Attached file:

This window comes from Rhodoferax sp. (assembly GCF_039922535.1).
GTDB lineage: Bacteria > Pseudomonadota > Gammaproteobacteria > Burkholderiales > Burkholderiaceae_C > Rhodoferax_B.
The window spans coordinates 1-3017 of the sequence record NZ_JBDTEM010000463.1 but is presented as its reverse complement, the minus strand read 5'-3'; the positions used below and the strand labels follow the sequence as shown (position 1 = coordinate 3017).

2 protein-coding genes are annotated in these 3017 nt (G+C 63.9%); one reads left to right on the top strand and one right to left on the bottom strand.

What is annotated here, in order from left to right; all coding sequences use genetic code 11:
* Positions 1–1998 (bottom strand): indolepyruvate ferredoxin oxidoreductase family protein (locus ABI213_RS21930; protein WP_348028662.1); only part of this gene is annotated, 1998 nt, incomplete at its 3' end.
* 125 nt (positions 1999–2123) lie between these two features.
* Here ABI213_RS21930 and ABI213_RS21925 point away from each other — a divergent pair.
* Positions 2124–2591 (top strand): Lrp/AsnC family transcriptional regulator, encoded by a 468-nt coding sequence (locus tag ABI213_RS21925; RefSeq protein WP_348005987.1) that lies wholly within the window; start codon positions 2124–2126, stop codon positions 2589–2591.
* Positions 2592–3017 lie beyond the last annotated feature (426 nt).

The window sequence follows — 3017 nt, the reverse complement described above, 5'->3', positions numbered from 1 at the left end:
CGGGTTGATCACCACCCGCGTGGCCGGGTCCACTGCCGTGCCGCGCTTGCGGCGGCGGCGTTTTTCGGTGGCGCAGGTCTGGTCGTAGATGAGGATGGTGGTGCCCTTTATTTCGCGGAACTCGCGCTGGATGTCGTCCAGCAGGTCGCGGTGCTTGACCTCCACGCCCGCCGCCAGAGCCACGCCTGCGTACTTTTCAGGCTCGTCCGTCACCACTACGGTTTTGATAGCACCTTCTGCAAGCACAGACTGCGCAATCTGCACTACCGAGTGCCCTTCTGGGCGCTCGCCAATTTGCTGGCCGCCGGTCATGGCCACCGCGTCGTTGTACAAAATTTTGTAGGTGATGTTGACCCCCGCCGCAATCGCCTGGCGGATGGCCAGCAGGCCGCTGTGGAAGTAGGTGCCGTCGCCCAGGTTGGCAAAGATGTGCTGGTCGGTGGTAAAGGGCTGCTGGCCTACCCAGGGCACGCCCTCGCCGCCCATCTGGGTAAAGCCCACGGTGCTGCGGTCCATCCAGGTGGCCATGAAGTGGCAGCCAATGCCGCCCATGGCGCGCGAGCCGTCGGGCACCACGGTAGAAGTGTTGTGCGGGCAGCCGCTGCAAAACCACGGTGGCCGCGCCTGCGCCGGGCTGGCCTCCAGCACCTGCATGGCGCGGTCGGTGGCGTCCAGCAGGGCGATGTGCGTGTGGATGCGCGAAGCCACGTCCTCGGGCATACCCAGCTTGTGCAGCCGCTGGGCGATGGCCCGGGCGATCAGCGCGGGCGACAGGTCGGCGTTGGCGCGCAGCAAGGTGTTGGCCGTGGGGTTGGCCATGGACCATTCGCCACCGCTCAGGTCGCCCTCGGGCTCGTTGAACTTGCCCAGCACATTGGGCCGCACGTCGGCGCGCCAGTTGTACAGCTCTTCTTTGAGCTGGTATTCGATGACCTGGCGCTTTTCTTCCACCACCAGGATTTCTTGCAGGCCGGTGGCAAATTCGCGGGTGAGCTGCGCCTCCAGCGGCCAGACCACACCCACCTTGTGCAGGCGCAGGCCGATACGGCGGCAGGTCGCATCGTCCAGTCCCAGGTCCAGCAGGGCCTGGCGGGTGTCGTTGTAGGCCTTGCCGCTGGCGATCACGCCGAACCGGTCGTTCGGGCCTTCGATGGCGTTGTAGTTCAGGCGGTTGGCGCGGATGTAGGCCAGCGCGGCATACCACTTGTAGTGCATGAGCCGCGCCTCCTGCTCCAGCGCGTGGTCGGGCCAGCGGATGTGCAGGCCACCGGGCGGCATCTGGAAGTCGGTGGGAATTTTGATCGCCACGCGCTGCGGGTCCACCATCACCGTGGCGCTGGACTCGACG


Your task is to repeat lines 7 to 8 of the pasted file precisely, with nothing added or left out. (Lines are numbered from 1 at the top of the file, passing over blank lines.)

* 125 nt (positions 1999–2123) lie between these two features.
* Here ABI213_RS21930 and ABI213_RS21925 point away from each other — a divergent pair.